When Italian seatmaker Optimares produces its first set of Quadra economy class seats for Qatar Airways’ Airbus A321neo, it will at the same time secure coveted linefit status from shipset one, the company’s director of sales Marco Tonucci told Runway Girl Network at the Aircraft Interiors Expo Americas show.
Optimares, perhaps best known for the “courtesy aisle access” of its Maxima business class seat aboard Hawaiian Airlines, has been working with the Gulf carrier for some three years on Quadra, which is something of a new concept: neither regular recline nor fixed backshell, but something new that is remarkably successful in practice.
“Starting from the passenger perspective, we’ve been asking ourselves what are the pain spots of flying economy besides it being crowded?” Tonucci asks. “It’s the fact that the backrest intrudes on your space. You can’t use your computer, you can’t eat a meal properly, you can’t get in and out properly unless everybody goes back in the upright position. That’s not right.”
“The idea is that, when you buy an economy class ticket, you should own that timeshare space that you have,” Tonucci explains. “We tried to do a fixed backshell seat many times, and it didn’t work, because the equilibrium of your head needs to have a perception of movement, so the result of the targeting is a semi-fixed backshell, where the head moves a little back and a little down, and the recline system allows you to increase the angle at the hip.”
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From the perspective of the passenger behind, there is little visible impact to the legroom, and indeed the seatpan sliding forward creates additional room in the centre of the seatback. No contouring guiding a manspreading stance here: the extra room is for those who prefer to keep their knees together, which was possible even for your 6’3” journalist at 32” pitch.
Quadra, Tonucci says, “doesn’t intrude on the space behind, gives you a better 2-degrees more comfort than traditional seats, and everything is designed about the passenger experience: smooth moving, top-quality materials, carbon fibre — never structural, just aesthetic — and all the possible features that a premium economy has in the comfort side, in economy.”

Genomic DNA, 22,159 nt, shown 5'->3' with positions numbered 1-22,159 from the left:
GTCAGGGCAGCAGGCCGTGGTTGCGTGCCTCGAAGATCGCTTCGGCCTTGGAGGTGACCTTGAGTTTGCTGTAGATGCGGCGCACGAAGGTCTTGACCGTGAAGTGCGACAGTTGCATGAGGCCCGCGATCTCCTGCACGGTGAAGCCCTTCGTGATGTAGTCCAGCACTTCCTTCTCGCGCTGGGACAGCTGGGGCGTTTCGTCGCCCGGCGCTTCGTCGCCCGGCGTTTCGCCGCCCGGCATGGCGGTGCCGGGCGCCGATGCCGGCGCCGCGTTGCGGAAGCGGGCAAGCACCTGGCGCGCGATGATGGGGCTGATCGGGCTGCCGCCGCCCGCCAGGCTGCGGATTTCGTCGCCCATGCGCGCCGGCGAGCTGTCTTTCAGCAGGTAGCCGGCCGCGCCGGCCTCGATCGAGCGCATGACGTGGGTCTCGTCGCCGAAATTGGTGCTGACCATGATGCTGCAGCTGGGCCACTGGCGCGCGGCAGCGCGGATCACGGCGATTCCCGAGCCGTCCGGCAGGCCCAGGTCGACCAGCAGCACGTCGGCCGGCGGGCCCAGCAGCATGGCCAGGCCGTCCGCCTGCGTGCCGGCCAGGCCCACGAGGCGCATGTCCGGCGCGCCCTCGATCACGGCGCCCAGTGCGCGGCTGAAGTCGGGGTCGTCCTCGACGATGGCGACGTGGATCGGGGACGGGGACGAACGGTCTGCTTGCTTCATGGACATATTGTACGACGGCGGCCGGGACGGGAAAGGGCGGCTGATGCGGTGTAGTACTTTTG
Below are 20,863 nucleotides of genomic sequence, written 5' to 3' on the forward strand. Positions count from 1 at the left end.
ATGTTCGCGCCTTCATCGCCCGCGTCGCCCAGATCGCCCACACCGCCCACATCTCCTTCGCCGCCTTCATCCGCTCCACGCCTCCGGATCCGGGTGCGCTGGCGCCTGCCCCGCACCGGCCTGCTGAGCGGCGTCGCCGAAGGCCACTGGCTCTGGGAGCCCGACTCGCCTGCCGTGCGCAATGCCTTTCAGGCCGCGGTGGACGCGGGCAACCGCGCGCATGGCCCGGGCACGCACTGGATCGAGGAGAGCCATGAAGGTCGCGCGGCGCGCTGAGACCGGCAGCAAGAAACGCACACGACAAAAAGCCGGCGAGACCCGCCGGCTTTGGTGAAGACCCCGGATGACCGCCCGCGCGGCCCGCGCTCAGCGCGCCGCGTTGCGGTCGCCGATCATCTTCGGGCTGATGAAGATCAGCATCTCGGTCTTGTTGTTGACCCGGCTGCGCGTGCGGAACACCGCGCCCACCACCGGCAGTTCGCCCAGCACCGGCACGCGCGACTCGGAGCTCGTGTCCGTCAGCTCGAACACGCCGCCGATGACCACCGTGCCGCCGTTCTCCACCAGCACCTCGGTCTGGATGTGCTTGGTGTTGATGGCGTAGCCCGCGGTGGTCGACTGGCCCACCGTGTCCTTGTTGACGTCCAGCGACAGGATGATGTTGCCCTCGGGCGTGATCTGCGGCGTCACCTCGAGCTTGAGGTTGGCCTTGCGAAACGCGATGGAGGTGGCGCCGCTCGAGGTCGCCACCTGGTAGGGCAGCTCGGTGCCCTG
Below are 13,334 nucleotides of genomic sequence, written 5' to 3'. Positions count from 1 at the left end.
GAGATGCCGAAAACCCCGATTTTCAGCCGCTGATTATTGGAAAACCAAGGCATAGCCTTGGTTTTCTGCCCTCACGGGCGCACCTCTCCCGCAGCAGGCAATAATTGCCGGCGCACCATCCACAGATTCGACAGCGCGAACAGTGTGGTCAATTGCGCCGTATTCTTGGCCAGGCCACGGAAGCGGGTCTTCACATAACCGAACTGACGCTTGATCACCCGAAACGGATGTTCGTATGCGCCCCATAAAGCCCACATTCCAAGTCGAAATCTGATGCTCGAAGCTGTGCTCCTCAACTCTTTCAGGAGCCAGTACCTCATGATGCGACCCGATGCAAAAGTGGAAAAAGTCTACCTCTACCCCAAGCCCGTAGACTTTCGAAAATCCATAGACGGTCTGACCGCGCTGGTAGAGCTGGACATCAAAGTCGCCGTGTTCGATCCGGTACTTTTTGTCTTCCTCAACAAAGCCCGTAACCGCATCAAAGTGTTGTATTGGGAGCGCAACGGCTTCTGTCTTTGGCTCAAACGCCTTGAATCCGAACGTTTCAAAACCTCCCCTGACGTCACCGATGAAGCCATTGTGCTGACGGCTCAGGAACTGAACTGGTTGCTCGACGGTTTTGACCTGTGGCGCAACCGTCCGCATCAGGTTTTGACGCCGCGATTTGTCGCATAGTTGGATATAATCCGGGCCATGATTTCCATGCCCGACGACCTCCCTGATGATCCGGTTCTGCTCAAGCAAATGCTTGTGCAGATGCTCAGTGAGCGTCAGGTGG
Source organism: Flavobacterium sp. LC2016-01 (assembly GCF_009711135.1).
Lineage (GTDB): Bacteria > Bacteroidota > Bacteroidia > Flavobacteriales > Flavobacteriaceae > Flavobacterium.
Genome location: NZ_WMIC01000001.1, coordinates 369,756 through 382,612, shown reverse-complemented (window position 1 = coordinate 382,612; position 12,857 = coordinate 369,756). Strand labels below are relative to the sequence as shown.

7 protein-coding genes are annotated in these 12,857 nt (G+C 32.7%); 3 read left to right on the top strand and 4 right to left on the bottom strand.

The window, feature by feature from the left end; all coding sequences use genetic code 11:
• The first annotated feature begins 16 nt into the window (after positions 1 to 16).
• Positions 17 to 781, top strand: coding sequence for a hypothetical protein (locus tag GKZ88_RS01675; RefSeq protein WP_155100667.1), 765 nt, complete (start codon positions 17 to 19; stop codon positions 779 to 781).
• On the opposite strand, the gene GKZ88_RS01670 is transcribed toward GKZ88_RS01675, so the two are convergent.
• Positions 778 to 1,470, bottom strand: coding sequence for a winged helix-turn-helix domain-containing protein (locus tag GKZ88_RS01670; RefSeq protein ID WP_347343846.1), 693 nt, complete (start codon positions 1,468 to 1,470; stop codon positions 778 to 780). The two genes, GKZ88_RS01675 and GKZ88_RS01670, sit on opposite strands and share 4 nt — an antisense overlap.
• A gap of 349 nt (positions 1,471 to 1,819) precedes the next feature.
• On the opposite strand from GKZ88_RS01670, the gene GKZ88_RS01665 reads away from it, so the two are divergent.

The seat is offered in both economy and premium economy widths across all major airframes.
“Market-wise, we have our first customer, and it’s going to go linefit on the A321, hopefully it will be extended to the rest of the fleet, but I don’t think we need any more customers on this,” Tonucci muses. “This is a big volume, and it will represent the brand of the customers and will make a difference to the passengers selecting that airline.”
Industry longtimers will of course remember the most notable previous attempt at economy class fixed backrests, the B/E Aerospace Icon seat selected by Cathay Pacific some twelve years ago.
“The idea was fantastic,” Tonucci readily admits, “because the idea was exactly how we started: what can we give to the passenger? Space. The problem with that seat was [that it was] very primitive in compared to this. The headrest wouldn’t move, so the seat would go down but the headrest wouldn’t move. The passenger, the human being, doesn’t perceive recline unless the head moves a little backward and follows the rest of the body. It was just perception. The seat was great, but it wasn’t understood, and there were some elements of ergonomics that were not studied deeply enough. It was unfortunate, because they really tried to make the difference.”
Quadra, Tonucci confirms, will be linefit on the A321 as Qatar takes its first example.
“Airbus had to come over, study our business model, which is very different from all the other seat suppliers, like we don’t manufacture, we just assemble. We have an ecosystem of suppliers all around us,” he explains. “Airbus came in, loved the way we worked, and we were not ready for such enthusiasm from the OEM. They liked it, and so they’re fine with us being linefit from aircraft number one.”
In the wider context of prior seatmaker consolidation, not only is Optimares’ innovation smart, its selection by a major airline customer known to be highly selective, as well as linefit approval by one of the two principal airframers, will be very welcome to an industry frequently searching for new seating options.
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